A new technique to measure the effective diffusivity in a catalytic monolith washcoat

F Zhang, R E Hayes, S T Kolaczkowski

Research output: Contribution to journalArticle

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Abstract

A method is described for measuring the flux of a diffusing species through a multiple cell structure cut from a catalytic monolith honeycomb. One- and two-dimensional math. models are used to calc. the effective diffusivity in the catalyst/washcoat layer. This method is suitable for porous monolith supports, e.g. cordierite, but it is unsuitable for metal monoliths. To illustrate the technique the diffusion of CO in nitrogen is studied using a modified form of a Wicke-Kallenbach type of diffusion cell. The inlet concn. of the diffusing component is 2.4% CO in nitrogen, and expts. are performed at ambient temp. and pressures between 106 and 150 kPa on a catalytic monolith with 62 cells cm-2. The technique can be applied in many areas where catalytic monoliths are used, e.g. catalytic converters, catalytic combustion reactors, SCR catalysts and many other applications. The method shows good agreement with the results obtained using other methods.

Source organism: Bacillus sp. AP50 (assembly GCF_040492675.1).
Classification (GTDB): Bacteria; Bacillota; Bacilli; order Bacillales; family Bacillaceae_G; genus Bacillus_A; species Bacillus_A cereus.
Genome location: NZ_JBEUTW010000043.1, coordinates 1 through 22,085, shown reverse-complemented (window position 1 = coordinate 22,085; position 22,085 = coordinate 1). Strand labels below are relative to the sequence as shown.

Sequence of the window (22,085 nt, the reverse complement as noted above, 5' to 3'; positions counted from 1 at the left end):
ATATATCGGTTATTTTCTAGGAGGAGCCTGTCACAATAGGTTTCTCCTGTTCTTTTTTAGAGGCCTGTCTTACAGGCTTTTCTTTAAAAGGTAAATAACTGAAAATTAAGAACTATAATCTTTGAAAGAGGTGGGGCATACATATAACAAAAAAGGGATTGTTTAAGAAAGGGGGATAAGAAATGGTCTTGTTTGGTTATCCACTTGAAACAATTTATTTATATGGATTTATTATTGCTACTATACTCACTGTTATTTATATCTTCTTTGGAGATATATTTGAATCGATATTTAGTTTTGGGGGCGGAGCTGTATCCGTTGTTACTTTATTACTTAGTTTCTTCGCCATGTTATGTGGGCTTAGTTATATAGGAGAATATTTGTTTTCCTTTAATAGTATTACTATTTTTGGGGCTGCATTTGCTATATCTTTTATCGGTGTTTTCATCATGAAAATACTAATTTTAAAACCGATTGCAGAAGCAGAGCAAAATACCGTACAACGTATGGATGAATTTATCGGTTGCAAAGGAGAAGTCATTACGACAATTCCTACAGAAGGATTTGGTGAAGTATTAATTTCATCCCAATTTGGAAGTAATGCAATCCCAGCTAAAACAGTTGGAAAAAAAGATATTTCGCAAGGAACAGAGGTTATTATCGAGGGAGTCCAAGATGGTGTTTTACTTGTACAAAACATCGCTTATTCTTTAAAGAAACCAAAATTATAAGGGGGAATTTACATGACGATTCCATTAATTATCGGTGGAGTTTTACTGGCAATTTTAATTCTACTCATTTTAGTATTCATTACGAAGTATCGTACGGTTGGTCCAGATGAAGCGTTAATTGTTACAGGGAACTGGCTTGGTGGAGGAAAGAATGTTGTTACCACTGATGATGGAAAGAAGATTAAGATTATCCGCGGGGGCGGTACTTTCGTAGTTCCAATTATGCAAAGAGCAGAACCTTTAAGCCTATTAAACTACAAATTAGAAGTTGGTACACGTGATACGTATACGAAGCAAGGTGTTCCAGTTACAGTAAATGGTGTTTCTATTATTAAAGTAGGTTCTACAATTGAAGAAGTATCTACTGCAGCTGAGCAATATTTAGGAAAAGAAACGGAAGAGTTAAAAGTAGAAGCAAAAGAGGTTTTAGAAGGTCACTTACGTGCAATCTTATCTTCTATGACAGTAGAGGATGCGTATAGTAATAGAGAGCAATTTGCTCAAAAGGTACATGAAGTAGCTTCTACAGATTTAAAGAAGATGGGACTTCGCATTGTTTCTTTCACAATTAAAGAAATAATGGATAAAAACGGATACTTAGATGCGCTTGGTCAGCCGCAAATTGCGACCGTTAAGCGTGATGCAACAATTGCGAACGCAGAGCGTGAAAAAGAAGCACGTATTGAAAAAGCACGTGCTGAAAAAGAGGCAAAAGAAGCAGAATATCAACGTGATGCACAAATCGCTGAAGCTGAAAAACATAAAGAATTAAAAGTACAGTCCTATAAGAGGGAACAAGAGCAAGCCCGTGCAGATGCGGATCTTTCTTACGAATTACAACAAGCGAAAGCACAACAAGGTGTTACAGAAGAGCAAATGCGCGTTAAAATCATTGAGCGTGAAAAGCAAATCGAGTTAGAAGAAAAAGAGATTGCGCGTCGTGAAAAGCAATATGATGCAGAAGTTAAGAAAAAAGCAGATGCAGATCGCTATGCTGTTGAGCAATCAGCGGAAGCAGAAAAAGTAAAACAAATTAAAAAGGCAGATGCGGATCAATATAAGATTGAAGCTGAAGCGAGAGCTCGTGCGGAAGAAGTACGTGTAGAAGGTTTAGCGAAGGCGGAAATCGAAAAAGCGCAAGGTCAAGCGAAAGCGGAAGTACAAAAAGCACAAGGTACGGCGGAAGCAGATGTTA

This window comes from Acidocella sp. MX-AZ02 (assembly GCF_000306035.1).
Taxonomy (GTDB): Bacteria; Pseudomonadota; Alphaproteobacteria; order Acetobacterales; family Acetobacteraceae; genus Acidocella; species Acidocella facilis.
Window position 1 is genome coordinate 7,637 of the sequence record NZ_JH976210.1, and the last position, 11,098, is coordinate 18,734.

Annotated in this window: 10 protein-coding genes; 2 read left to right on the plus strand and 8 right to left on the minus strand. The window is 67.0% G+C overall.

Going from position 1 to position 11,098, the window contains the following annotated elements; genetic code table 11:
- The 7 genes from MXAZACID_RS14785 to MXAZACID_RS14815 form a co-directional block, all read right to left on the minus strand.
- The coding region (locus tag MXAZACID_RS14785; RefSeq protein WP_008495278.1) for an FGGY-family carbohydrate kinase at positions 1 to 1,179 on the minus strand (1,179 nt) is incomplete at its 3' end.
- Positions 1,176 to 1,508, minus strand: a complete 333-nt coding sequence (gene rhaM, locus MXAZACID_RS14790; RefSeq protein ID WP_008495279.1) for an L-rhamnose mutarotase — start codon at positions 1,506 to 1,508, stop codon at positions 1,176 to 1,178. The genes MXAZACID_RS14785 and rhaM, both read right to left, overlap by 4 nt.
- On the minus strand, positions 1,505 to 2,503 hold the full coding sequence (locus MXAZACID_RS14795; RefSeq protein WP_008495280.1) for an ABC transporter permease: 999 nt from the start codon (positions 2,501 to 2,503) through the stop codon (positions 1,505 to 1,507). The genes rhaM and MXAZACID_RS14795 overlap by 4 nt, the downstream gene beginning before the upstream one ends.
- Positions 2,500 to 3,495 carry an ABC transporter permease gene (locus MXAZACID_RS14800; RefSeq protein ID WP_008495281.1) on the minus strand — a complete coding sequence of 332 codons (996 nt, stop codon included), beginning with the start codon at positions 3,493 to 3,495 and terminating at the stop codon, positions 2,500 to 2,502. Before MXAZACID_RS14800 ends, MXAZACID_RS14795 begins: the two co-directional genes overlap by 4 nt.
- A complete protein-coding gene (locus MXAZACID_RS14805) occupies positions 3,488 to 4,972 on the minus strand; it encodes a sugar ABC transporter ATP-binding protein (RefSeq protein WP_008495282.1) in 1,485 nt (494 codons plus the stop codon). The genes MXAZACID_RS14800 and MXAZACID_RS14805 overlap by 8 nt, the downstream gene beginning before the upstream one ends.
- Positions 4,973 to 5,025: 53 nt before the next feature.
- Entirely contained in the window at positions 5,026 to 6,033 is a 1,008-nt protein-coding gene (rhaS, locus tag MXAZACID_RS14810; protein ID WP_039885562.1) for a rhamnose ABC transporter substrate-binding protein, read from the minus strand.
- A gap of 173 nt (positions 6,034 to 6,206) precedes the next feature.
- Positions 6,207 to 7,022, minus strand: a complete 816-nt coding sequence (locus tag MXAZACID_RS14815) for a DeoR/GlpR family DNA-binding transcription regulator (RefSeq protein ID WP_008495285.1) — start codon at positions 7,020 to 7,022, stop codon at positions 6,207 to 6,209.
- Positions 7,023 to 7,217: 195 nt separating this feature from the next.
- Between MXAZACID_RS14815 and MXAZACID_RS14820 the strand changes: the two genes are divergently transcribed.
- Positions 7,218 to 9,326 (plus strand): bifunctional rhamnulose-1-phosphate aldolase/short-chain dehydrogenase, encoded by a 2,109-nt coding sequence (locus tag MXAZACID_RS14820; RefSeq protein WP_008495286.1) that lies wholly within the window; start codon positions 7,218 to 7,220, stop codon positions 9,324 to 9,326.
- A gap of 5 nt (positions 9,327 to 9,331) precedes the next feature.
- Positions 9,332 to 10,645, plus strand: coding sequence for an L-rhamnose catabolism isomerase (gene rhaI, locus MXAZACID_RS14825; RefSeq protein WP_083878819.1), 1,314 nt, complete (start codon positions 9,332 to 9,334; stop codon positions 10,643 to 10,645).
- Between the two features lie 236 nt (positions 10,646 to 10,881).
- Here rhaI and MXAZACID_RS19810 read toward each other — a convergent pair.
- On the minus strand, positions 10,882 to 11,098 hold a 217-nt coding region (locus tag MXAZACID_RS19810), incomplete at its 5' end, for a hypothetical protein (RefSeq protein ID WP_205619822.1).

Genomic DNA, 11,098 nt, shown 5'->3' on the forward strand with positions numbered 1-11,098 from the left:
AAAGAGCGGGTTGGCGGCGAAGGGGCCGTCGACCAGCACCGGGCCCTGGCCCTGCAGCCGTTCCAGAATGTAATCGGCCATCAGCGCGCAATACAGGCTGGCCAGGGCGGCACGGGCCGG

LanguageEnglish
Pages481-489
Number of pages9
JournalChemical Engineering Research & Design
Volume82
Issue numberA4
StatusPublished - 2004

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Carbon Monoxide
Nitrogen
Catalytic converters
Catalysts
Thyristors
Metals
Fluxes
cordierite

Keywords

  • measure effective diffusivity in catalytic monolith washcoat)
  • Exhaust gas catalytic converters (measure effective diffusivity in catalytic monolith washcoat)
  • catalytic
  • Reactors (catalytic
  • Diffusion
  • diffusivity catalytic monolith washcoat
  • Honeycomb structures (monolith

Cite this

A new technique to measure the effective diffusivity in a catalytic monolith washcoat. / Zhang, F; Hayes, R E; Kolaczkowski, S T.

In: Chemical Engineering Research & Design, Vol. 82, No. A4, 2004, p. 481-489.

Research output: Contribution to journalArticle

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abstract = "A method is described for measuring the flux of a diffusing species through a multiple cell structure cut from a catalytic monolith honeycomb. One- and two-dimensional math. models are used to calc. the effective diffusivity in the catalyst/washcoat layer. This method is suitable for porous monolith supports, e.g. cordierite, but it is unsuitable for metal monoliths. To illustrate the technique the diffusion of CO in nitrogen is studied using a modified form of a Wicke-Kallenbach type of diffusion cell. The inlet concn. of the diffusing component is 2.4{\%} CO in nitrogen, and expts. are performed at ambient temp. and pressures between 106 and 150 kPa on a catalytic monolith with 62 cells cm-2. The technique can be applied in many areas where catalytic monoliths are used, e.g. catalytic converters, catalytic combustion reactors, SCR catalysts and many other applications. The method shows good agreement with the results obtained using other methods.",
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